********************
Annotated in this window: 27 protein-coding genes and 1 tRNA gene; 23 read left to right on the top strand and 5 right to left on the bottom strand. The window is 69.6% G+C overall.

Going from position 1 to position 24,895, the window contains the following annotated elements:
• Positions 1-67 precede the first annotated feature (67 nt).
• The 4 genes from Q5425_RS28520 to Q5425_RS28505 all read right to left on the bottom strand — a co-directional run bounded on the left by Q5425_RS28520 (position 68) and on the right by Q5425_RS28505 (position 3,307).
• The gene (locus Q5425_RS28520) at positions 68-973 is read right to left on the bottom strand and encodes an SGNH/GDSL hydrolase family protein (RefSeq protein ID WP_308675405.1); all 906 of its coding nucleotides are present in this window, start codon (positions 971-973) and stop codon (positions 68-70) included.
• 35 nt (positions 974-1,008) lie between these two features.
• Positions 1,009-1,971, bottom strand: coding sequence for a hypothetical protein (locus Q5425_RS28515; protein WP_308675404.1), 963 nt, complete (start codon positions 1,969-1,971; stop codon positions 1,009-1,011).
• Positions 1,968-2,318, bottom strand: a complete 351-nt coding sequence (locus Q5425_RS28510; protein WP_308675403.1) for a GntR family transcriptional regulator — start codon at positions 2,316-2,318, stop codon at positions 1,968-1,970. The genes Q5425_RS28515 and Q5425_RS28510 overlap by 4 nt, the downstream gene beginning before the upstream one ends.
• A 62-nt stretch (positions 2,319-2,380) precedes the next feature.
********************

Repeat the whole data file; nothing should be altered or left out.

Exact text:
Annotated in this window: 27 protein-coding genes and 1 tRNA gene; 23 read left to right on the top strand and 5 right to left on the bottom strand. The window is 69.6% G+C overall.

Going from position 1 to position 24,895, the window contains the following annotated elements:
• Positions 1-67 precede the first annotated feature (67 nt).
• The 4 genes from Q5425_RS28520 to Q5425_RS28505 all read right to left on the bottom strand — a co-directional run bounded on the left by Q5425_RS28520 (position 68) and on the right by Q5425_RS28505 (position 3,307).
• The gene (locus Q5425_RS28520) at positions 68-973 is read right to left on the bottom strand and encodes an SGNH/GDSL hydrolase family protein (RefSeq protein ID WP_308675405.1); all 906 of its coding nucleotides are present in this window, start codon (positions 971-973) and stop codon (positions 68-70) included.
• 35 nt (positions 974-1,008) lie between these two features.
• Positions 1,009-1,971, bottom strand: coding sequence for a hypothetical protein (locus Q5425_RS28515; protein WP_308675404.1), 963 nt, complete (start codon positions 1,969-1,971; stop codon positions 1,009-1,011).
• Positions 1,968-2,318, bottom strand: a complete 351-nt coding sequence (locus Q5425_RS28510; protein WP_308675403.1) for a GntR family transcriptional regulator — start codon at positions 2,316-2,318, stop codon at positions 1,968-1,970. The genes Q5425_RS28515 and Q5425_RS28510 overlap by 4 nt, the downstream gene beginning before the upstream one ends.
• A 62-nt stretch (positions 2,319-2,380) precedes the next feature.